Craftsman 12" Bandsaw

WOOD magazine rating


Craftsman 12" Band Saw with steel frame construction reduces deflection under full blade tension. With upper and lower blade bearing guides, friction is reduced while blade life is increased.

WOOD magazine review

Craftsman 12" Bandsaw

Review Summary

Most 14" bandsaws provide a good combination of power, resaw capacity, and price. No wonder, then, that 14" saws have become a shop staple. Craftsman's 12" bandsaw (model 22400) offers ample power and more resawing capacity than most 14" bandsaws—at a price $100 less. The 22400’s all-steel design looks like a shrunken-down version of a 16"–18" steel-frame bandsaw.
And it sports many of the same big-time features, including a blade-tracking window, wheel-cleaning brush, and dual dust ports: a 2-1/2" port under the table and a 4" one behind the lower wheel. I found the all-ball-bearing blade guides easy to set and adjust, and I like that the back of the blade rolls on the perimeter of the thrust bearing, instead of wearing a groove on its face. After setting up the saw, I used the included 3/8" blade to resaw stacks of 7"-wide hardwoods—the maximum capacity of the 22400—and I never felt like it struggled. However, I struggled a bit with the included fence. It turns out that you use the same screws to adjust the fence perpendicular to the table and parallel to the blade. Unfortunately, I found a tweak in one plane messed up the alignment of the other, but eventually I got it dialed in. The huge 20-3/8x15-3/4" cast-iron table runs on a wide aluminum trunnion for stability, and I had no problem with it deflecting while I worked. A built-in work light illuminated the work area nicely. I was disappointed, though, that the 22400 lacks a quick-release blade tensioner, now almost a given on new bandsaws. And I wish, for resawing purposes, it would take a blade wider than 1/2". —Tested by Randy Zimmerman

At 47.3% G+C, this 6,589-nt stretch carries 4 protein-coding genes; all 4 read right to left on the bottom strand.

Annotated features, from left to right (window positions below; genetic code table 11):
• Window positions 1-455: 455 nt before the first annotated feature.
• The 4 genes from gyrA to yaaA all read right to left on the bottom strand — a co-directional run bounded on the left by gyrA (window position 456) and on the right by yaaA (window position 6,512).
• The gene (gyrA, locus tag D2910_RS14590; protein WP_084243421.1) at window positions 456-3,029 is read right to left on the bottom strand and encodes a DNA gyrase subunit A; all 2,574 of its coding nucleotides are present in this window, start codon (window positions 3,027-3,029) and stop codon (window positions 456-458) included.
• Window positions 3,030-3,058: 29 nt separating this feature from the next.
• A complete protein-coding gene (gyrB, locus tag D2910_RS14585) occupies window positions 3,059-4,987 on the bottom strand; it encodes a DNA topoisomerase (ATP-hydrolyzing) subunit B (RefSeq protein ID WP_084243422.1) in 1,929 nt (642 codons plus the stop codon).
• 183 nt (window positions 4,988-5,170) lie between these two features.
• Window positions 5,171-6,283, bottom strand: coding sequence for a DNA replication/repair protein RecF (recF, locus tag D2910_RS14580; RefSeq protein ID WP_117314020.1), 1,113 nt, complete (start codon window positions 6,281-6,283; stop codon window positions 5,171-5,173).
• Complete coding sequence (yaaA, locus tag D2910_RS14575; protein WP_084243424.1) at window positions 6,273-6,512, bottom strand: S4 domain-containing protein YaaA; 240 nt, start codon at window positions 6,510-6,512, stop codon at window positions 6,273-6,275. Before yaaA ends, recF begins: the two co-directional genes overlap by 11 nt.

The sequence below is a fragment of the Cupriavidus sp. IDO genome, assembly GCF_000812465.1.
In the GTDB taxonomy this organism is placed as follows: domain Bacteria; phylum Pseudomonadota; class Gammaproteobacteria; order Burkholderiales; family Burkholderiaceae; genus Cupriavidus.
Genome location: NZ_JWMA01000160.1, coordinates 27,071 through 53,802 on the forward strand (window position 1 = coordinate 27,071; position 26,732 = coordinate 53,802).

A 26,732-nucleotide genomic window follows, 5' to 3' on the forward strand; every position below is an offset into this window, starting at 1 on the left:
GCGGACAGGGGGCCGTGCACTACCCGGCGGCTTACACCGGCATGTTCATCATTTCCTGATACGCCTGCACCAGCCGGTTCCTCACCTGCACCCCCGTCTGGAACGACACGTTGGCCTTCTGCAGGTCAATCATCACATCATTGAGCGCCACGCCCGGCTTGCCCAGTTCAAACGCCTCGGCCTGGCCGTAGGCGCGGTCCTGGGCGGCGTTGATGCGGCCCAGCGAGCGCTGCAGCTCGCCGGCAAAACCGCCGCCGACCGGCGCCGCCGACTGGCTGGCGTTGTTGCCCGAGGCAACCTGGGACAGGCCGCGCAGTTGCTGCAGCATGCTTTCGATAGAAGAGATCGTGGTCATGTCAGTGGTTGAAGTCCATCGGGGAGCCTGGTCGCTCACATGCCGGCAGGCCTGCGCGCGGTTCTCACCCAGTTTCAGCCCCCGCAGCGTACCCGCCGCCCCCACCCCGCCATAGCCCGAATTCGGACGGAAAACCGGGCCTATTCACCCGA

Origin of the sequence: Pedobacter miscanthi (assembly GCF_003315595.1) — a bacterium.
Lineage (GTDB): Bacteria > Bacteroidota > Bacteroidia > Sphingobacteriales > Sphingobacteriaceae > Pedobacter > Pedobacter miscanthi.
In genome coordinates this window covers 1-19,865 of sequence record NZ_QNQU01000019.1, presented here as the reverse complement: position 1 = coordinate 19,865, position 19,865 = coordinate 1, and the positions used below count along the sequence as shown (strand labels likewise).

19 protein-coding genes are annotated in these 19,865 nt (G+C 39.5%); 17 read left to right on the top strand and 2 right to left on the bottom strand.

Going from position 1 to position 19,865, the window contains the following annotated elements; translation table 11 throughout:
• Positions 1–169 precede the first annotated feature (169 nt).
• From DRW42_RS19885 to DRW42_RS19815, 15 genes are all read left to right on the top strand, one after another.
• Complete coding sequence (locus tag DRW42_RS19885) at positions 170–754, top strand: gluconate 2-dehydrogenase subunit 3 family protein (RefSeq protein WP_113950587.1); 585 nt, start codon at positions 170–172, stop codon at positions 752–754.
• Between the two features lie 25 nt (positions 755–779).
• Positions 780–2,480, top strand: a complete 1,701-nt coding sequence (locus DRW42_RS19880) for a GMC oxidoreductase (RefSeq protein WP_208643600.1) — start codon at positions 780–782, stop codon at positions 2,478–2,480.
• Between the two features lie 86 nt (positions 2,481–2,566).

Detailed Ratings

out of 5





Ease of Use




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